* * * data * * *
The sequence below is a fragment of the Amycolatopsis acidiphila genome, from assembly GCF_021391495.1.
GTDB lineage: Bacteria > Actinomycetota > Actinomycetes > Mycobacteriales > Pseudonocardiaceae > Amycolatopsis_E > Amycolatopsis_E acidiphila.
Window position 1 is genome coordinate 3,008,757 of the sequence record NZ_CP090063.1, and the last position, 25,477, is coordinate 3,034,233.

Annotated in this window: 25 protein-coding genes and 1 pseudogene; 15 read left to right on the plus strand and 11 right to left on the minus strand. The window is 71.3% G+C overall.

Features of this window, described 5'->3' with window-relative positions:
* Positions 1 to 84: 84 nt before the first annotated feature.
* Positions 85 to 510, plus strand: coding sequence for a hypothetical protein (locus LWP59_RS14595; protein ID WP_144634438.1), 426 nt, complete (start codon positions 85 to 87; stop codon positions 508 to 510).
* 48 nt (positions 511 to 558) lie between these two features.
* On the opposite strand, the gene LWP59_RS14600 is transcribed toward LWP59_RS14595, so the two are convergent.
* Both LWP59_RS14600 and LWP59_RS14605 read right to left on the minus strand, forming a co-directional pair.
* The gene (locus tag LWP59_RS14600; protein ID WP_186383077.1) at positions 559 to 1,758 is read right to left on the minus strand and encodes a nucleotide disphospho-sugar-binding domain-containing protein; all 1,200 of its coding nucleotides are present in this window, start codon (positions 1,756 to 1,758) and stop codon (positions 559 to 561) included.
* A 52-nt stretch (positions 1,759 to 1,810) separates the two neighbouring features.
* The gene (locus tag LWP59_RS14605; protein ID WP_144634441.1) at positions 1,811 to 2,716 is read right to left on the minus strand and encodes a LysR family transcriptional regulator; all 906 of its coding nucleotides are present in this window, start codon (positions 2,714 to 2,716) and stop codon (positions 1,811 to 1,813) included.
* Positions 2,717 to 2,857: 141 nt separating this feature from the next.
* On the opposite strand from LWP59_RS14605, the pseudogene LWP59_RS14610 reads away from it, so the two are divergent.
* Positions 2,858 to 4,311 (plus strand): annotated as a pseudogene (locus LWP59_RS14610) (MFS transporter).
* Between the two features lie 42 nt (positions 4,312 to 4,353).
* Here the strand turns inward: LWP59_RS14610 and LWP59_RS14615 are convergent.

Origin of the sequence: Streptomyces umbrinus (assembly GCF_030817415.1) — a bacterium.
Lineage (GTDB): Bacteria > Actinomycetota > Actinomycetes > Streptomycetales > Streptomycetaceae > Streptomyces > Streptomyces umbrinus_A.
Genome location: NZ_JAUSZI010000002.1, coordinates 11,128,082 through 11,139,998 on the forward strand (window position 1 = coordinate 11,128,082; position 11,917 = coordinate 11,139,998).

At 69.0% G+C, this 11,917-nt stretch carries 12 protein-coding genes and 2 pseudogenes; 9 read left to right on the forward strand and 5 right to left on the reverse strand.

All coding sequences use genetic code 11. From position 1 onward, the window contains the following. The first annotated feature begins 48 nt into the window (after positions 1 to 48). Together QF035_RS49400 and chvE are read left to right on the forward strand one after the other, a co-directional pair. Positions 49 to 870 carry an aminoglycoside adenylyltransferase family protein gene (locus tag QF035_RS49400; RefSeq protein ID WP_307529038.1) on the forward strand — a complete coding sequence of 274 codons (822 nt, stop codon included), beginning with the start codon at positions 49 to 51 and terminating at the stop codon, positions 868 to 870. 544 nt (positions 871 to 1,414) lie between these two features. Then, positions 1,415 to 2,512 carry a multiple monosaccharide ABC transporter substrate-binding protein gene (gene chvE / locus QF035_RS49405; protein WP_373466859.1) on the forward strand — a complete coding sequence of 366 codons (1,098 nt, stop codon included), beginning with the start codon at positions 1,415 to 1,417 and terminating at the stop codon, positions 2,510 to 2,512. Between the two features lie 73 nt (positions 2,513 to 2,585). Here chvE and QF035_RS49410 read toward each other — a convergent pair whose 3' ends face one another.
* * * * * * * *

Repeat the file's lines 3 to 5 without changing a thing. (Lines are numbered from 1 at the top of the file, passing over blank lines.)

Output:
Window position 1 is genome coordinate 3,008,757 of the sequence record NZ_CP090063.1, and the last position, 25,477, is coordinate 3,034,233.

Annotated in this window: 25 protein-coding genes and 1 pseudogene; 15 read left to right on the plus strand and 11 right to left on the minus strand. The window is 71.3% G+C overall.

Features of this window, described 5'->3' with window-relative positions: